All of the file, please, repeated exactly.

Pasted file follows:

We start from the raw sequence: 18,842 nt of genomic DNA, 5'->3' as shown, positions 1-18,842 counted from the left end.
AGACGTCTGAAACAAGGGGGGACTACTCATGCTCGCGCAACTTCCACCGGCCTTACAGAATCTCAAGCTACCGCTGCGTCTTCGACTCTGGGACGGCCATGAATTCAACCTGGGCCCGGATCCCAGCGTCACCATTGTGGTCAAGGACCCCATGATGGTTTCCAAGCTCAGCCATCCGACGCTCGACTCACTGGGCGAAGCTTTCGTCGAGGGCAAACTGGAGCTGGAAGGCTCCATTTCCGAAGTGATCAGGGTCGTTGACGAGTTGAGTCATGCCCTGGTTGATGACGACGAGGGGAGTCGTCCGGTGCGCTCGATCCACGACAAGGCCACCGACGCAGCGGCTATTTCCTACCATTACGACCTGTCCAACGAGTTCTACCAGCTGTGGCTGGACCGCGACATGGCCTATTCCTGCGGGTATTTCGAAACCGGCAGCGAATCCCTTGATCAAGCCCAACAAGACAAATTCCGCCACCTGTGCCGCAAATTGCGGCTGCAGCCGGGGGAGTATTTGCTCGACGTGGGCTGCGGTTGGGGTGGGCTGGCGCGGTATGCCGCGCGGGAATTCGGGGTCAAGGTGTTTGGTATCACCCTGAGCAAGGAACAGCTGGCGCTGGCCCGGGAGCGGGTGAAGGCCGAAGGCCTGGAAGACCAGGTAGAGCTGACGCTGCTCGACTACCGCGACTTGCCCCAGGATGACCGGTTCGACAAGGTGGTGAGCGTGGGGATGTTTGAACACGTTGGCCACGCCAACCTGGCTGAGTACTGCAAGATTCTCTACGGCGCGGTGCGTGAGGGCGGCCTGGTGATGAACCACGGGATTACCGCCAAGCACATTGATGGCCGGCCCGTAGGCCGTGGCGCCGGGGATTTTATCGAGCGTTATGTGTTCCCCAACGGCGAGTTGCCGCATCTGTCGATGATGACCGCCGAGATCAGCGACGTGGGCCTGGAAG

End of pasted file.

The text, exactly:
We start from the raw sequence: 18,842 nt of genomic DNA, 5'->3' as shown, positions 1-18,842 counted from the left end.
AGACGTCTGAAACAAGGGGGGACTACTCATGCTCGCGCAACTTCCACCGGCCTTACAGAATCTCAAGCTACCGCTGCGTCTTCGACTCTGGGACGGCCATGAATTCAACCTGGGCCCGGATCCCAGCGTCACCATTGTGGTCAAGGACCCCATGATGGTTTCCAAGCTCAGCCATCCGACGCTCGACTCACTGGGCGAAGCTTTCGTCGAGGGCAAACTGGAGCTGGAAGGCTCCATTTCCGAAGTGATCAGGGTCGTTGACGAGTTGAGTCATGCCCTGGTTGATGACGACGAGGGGAGTCGTCCGGTGCGCTCGATCCACGACAAGGCCACCGACGCAGCGGCTATTTCCTACCATTACGACCTGTCCAACGAGTTCTACCAGCTGTGGCTGGACCGCGACATGGCCTATTCCTGCGGGTATTTCGAAACCGGCAGCGAATCCCTTGATCAAGCCCAACAAGACAAATTCCGCCACCTGTGCCGCAAATTGCGGCTGCAGCCGGGGGAGTATTTGCTCGACGTGGGCTGCGGTTGGGGTGGGCTGGCGCGGTATGCCGCGCGGGAATTCGGGGTCAAGGTGTTTGGTATCACCCTGAGCAAGGAACAGCTGGCGCTGGCCCGGGAGCGGGTGAAGGCCGAAGGCCTGGAAGACCAGGTAGAGCTGACGCTGCTCGACTACCGCGACTTGCCCCAGGATGACCGGTTCGACAAGGTGGTGAGCGTGGGGATGTTTGAACACGTTGGCCACGCCAACCTGGCTGAGTACTGCAAGATTCTCTACGGCGCGGTGCGTGAGGGCGGCCTGGTGATGAACCACGGGATTACCGCCAAGCACATTGATGGCCGGCCCGTAGGCCGTGGCGCCGGGGATTTTATCGAGCGTTATGTGTTCCCCAACGGCGAGTTGCCGCATCTGTCGATGATGACCGCCGAGATCAGCGACGTGGGCCTGGAAG